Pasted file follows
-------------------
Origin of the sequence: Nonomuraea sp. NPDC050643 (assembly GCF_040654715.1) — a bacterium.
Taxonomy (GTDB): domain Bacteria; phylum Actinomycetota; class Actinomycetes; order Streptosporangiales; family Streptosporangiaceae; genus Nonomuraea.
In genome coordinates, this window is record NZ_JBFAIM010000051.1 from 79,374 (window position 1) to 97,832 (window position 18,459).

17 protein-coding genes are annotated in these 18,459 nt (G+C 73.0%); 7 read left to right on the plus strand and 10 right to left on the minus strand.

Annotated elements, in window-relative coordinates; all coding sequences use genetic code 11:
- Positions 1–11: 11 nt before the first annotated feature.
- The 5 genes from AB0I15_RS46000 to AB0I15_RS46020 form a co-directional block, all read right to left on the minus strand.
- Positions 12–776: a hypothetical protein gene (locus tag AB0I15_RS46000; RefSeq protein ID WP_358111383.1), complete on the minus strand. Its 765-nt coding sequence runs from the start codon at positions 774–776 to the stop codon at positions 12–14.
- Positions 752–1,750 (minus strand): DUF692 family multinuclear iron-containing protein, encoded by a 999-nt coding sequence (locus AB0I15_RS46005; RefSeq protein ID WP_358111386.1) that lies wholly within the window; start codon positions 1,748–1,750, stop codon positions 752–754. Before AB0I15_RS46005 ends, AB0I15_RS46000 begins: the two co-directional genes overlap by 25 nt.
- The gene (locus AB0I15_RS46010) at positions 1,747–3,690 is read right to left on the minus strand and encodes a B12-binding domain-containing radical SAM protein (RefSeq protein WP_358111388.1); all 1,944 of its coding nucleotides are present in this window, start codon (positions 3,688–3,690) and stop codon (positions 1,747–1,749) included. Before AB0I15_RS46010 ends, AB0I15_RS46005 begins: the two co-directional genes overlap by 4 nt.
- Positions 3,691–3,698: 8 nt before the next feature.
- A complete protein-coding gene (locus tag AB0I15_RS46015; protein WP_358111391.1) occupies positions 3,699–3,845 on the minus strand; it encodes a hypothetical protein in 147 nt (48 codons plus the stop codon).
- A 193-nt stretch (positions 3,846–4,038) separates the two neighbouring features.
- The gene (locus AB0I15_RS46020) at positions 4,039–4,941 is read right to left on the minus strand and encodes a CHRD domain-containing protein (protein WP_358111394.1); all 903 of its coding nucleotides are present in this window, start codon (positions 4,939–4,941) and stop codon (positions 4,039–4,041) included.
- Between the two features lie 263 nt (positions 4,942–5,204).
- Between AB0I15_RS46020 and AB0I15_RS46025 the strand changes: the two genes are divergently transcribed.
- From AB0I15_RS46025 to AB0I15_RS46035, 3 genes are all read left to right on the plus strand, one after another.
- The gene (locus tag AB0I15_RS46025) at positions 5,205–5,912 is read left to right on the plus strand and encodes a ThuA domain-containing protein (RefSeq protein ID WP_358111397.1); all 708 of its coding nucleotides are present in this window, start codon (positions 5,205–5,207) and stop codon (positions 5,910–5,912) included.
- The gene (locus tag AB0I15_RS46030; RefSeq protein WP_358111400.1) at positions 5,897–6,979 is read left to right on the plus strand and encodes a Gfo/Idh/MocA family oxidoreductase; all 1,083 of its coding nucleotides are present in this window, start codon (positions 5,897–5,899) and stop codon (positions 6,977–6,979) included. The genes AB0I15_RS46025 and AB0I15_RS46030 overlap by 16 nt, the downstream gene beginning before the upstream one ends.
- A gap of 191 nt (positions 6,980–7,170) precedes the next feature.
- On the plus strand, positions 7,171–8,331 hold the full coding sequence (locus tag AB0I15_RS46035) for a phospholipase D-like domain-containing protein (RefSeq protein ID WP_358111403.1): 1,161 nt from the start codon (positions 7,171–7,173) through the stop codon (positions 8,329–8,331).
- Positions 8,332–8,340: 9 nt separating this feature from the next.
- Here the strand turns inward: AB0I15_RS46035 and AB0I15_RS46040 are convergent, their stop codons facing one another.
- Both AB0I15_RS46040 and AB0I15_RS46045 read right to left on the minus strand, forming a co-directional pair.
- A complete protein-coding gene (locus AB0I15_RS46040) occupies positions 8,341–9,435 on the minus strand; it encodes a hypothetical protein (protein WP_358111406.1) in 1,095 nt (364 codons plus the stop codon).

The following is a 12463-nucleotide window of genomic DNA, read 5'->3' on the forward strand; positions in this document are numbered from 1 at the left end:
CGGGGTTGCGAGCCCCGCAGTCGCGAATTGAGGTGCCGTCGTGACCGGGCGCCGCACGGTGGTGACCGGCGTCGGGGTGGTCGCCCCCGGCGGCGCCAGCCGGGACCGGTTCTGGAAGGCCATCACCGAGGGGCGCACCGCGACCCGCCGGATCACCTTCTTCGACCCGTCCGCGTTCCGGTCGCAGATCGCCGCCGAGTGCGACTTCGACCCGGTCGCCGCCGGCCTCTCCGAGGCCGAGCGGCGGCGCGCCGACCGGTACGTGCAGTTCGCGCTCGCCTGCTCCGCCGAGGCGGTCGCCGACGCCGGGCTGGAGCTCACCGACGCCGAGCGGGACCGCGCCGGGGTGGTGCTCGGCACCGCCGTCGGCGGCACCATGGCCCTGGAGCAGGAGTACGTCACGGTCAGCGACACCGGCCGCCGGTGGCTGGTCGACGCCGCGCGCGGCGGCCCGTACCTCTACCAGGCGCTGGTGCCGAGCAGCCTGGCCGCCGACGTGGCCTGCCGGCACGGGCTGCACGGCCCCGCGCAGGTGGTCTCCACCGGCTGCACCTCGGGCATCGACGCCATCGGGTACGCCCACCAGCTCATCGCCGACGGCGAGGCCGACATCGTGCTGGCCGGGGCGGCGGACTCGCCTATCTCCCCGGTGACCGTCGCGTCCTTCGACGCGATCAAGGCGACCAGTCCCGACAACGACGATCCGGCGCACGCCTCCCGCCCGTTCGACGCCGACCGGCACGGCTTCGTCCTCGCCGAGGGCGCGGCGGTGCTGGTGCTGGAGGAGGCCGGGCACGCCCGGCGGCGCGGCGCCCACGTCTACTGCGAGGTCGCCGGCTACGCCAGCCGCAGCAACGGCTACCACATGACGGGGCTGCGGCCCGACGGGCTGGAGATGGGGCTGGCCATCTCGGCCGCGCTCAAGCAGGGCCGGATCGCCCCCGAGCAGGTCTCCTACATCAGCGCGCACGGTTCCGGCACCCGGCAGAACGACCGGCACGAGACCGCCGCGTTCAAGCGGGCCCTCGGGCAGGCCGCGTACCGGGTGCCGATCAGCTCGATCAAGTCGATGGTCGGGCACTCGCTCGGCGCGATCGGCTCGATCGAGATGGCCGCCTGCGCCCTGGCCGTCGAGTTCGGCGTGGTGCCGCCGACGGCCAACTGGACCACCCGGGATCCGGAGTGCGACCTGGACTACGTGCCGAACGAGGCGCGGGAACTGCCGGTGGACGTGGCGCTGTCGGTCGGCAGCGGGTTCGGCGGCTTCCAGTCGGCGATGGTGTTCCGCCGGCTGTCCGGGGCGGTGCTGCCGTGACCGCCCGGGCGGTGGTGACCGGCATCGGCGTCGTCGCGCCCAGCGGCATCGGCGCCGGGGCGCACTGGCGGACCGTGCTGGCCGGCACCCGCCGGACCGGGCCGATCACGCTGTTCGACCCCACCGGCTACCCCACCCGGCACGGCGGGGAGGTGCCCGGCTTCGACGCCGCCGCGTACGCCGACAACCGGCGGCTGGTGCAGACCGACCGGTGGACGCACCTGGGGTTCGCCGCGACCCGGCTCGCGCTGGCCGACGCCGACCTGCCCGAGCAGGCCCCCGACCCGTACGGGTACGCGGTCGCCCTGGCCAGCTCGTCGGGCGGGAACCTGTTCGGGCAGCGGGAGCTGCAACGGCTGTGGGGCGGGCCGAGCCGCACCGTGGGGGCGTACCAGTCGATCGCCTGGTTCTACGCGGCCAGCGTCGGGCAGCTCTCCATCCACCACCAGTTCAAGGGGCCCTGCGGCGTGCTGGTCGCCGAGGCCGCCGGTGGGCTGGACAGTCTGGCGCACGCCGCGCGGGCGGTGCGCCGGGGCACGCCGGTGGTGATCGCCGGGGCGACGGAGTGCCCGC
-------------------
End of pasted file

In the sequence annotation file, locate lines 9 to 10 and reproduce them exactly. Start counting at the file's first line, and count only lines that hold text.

- Positions 752–1,750 (minus strand): DUF692 family multinuclear iron-containing protein, encoded by a 999-nt coding sequence (locus AB0I15_RS46005; RefSeq protein ID WP_358111386.1) that lies wholly within the window; start codon positions 1,748–1,750, stop codon positions 752–754. Before AB0I15_RS46005 ends, AB0I15_RS46000 begins: the two co-directional genes overlap by 25 nt.
- The gene (locus AB0I15_RS46010) at positions 1,747–3,690 is read right to left on the minus strand and encodes a B12-binding domain-containing radical SAM protein (RefSeq protein WP_358111388.1); all 1,944 of its coding nucleotides are present in this window, start codon (positions 3,688–3,690) and stop codon (positions 1,747–1,749) included. Before AB0I15_RS46010 ends, AB0I15_RS46005 begins: the two co-directional genes overlap by 4 nt.